As you decide which sources to look at more closely think about these ideas.
Be sure you do some skimming before you print anything off or haul books back to your dorm room. Quite often, a source that seems to be exactly on your topic turns out to be not very helpful after all. You don't want to discover that when you're sitting down to write a paper that's due tomorrow.
Quite often you will be expected to use "scholarly" or "peer-reviewed" sources. How can you tell whether a source is scholarly? Look for these indicators.
Though many databases let you limit a search to scholarly articles, those limiters aren't foolproof. As an example, they will include book reviews, which are not reporting original research. Take a look at "Anatomy of a Scholarly Article" from North Carolina State University Library.
One of the reasons Gustavus requires at least one Writing in the Disciplines (WRITD) courses is because styles are different for in different majors. Scholarly sources do not all look the same. Scholarly articles in history are usually longer than those in physics journals. Articles in chemistry often have color illustrations and their journals carry advertising, but you won't find many color illustrations or advertisements in literary criticism journals. In sociology and psychology, articles almost always have abstracts, but you rarely see them in art history or religion articles. Though they look different, all fundamentally are the work of scholars reporting their findings to extend what we know about the world.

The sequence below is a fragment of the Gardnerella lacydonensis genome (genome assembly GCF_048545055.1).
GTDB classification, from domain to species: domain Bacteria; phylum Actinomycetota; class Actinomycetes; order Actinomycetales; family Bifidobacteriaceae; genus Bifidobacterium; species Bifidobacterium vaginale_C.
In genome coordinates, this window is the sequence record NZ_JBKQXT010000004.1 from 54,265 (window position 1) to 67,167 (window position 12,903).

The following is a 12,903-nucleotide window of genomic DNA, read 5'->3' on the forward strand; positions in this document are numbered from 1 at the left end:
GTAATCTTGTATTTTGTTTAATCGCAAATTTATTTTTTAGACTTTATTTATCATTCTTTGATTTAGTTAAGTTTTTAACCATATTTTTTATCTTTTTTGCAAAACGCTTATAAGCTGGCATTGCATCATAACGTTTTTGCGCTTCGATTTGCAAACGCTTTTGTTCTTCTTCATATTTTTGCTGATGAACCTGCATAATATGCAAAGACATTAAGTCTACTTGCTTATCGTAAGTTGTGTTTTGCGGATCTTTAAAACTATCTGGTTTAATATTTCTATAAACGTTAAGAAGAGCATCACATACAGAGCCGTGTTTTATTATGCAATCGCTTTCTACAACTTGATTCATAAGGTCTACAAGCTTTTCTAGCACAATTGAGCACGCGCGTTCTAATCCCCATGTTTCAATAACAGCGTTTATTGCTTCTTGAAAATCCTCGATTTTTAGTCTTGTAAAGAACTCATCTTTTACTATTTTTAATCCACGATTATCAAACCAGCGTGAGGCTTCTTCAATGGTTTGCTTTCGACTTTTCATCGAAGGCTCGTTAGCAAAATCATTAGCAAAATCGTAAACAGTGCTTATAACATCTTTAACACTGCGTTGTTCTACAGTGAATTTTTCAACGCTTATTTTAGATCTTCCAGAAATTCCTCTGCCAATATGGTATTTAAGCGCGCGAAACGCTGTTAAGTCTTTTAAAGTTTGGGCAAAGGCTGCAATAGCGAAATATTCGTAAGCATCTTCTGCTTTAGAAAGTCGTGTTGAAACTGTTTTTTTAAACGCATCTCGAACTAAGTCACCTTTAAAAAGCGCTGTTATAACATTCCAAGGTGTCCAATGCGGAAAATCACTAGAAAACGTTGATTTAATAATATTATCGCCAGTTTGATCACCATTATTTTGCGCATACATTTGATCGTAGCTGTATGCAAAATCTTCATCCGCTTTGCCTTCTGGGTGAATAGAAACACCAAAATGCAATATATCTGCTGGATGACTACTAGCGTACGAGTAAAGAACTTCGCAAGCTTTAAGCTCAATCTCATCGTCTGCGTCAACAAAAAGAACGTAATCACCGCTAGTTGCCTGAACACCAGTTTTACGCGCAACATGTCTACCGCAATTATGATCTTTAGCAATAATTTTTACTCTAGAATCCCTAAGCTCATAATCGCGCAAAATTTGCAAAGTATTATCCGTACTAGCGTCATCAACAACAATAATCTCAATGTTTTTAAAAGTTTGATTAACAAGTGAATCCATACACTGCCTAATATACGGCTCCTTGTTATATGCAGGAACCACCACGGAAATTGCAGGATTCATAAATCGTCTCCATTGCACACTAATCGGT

One of the most powerful ways to find valuable sources and assess their signifcance is to follow the breadcrumb trail left by scholars in their published work. When researchers cite sources, they are bolstering their argument by providing evidence, but also pointing readers to places they can go for more information. Take them up on it!
In addition to references in books and articles, the bibliographies found in specialized reference works will point you to the most significant research on a topic, an efficient shortcut to the best stuff.
Once you see a reference that looks good, how do you get your hands on it? Here's a quick checklist.